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Old 04-07-2004, 05:38 PM   #1
-Dice
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Nforce2 and 2.6 kernel


I heard somewhere that with the 2.6 kernel tree, my nforce2 will be supported. With a clean Debian 3.0r2 install, do I just download the kernel source, compile it, and then it's supported? Or how do I do this?

Thanks in advance
 
Old 04-07-2004, 06:29 PM   #2
dulles
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I just put a 2.6.5 kernel into a fresh woody install myself, and I as well have nforce.

I still can't get my sound working. They say that the Intex 8x0 package works, but I'm not so certain.

For nForce ethernet, try the experimental (enable 'experimental code' in the kernel config) forcedeth module. (turns out I had to use 3c90x. Run lspci and see what you can decipher!)

The AGP nVidia graphics worked no prob.

Hope it helps!
 
Old 04-08-2004, 07:26 PM   #3
-Dice
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Okay, I've compiled 2.6.5 with forcedeth off a clean woody install. Ethernet still won't work, not sure what I'm doing wrong. Could someone help, please?
 
Old 04-09-2004, 08:29 AM   #4
dulles
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Don't forget to do "depmod 2.6.5" after you make the kernel and modules. iirc, the Makefile doesn't do this for you on account of a bug.

Try this after you reboot into your new kernel:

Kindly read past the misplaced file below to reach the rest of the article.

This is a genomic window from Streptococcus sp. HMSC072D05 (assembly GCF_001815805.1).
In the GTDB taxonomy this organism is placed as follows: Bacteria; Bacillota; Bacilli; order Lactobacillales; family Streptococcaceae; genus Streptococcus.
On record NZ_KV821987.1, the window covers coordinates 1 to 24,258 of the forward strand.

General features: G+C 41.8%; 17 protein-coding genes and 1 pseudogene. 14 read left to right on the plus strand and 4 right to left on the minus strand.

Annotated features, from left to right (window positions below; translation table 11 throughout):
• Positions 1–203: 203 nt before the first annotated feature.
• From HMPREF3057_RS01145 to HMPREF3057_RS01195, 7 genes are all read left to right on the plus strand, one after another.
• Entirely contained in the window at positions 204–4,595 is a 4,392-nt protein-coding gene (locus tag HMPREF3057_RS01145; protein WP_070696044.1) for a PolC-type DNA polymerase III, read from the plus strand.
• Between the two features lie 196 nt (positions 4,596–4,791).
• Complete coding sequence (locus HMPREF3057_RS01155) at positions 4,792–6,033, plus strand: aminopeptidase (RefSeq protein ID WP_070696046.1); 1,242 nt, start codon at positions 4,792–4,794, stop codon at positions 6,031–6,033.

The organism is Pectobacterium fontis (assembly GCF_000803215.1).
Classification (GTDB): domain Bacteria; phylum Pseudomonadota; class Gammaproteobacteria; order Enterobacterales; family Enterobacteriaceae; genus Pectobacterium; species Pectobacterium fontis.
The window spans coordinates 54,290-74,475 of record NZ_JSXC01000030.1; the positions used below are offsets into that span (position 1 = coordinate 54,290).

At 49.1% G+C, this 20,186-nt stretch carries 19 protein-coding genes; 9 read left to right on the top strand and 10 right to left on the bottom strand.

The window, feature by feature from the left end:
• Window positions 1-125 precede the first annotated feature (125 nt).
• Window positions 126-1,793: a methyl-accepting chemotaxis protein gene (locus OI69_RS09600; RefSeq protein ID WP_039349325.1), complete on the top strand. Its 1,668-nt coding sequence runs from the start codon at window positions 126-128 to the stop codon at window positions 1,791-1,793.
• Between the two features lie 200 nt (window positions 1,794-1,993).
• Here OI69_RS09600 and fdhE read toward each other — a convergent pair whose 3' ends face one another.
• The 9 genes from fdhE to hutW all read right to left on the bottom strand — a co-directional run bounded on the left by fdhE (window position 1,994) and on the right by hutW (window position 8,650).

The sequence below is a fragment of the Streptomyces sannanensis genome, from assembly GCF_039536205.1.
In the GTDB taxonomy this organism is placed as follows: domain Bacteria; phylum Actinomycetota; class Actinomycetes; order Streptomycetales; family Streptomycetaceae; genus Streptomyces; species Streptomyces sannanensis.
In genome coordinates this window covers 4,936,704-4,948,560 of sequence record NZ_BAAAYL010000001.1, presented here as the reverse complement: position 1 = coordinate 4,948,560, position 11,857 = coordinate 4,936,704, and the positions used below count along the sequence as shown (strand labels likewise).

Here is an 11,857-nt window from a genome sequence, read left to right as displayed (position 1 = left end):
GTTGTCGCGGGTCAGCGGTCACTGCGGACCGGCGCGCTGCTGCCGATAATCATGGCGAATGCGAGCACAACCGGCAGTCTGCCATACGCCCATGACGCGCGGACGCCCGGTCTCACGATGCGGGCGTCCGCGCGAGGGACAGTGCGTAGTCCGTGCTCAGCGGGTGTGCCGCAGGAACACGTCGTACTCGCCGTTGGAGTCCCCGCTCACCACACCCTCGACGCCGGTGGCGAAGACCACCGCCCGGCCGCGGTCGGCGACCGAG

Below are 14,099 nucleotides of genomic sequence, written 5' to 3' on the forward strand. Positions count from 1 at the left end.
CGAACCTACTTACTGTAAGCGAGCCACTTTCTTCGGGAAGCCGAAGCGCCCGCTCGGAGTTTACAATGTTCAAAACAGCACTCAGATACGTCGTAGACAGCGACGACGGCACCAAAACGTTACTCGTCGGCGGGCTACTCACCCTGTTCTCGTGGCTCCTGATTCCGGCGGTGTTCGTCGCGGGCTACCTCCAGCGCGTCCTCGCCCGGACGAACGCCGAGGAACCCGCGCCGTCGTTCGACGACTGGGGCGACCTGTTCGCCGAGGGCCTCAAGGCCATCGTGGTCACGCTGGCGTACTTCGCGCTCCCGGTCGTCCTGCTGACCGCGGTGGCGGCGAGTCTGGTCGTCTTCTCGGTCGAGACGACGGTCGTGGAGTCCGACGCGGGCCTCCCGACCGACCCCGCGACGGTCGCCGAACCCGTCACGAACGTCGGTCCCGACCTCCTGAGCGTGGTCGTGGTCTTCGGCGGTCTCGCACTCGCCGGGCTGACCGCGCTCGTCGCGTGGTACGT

modprobe forcedeth (If you made it a module, that is)
ifconfig eth0

The first command finds and inserts the module forcedeth, satisfying dependencies as intelligently as it can. The second gives data about the eth0 network device.

If the ifconfig command doesn't tell you it can't find the network interface eth0 (it'll give you a bunch of info instead), then it works and just needs to be configured. If you're on a DHCP network, try the dhcpc3 package. I may be wrong on the name, but it starts with dhcp and has a 3 at the end. If you're not using DHCP.... well.... try linuxconf or check the man pages on ifconfig. I'm just not too familiar with it.

Like I said earlier: it turned out for me that I needed to use 3c90x for my ethernet card.

The lspci command should be able to give you bunches of information about the PCI devices on your system. It may tell you something about your ethernet card which might lead you to try another module out.
 
Old 04-11-2004, 12:29 AM   #5
-Dice
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Thanks, I hadn't depmod'ed before. Actually, I tried doing it, but apparently woody doesn't ship with it, and I couldn't get it off the CD. I'll try fiding a .deb file.

Does it make a difference if I compiled it into the kernel or made it a module? It still works the same either way, right?
 
Old 04-11-2004, 01:43 AM   #6
dulles
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Well, modules are usually prefererable (for most folks) because it helps avoid the "monolithic kernel" problem.

Functionally, modules are nice because you can compile one, install it (depmod it, too), and try it out - all without a reboot!

But here's something maybe I didn't metion... VERY IMPORTANT... with the 2.6.5 kernel, you need new versions of all the module tools (insmod, rmmod, modprobe, etc.) in order to get them working. The package is called modules-init-tools.

IIRC there should be information in a file included with the kernel. Poke around the Documentation/ directory. modules.txt ?? I'm sorry I don't have a link!
 
Old 04-11-2004, 02:28 AM   #7
-Dice
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I installed modules-init-tools, but I'm not sure I did everything correctly and it all went to hell. Would I be better off using 2.6.4?
 
  


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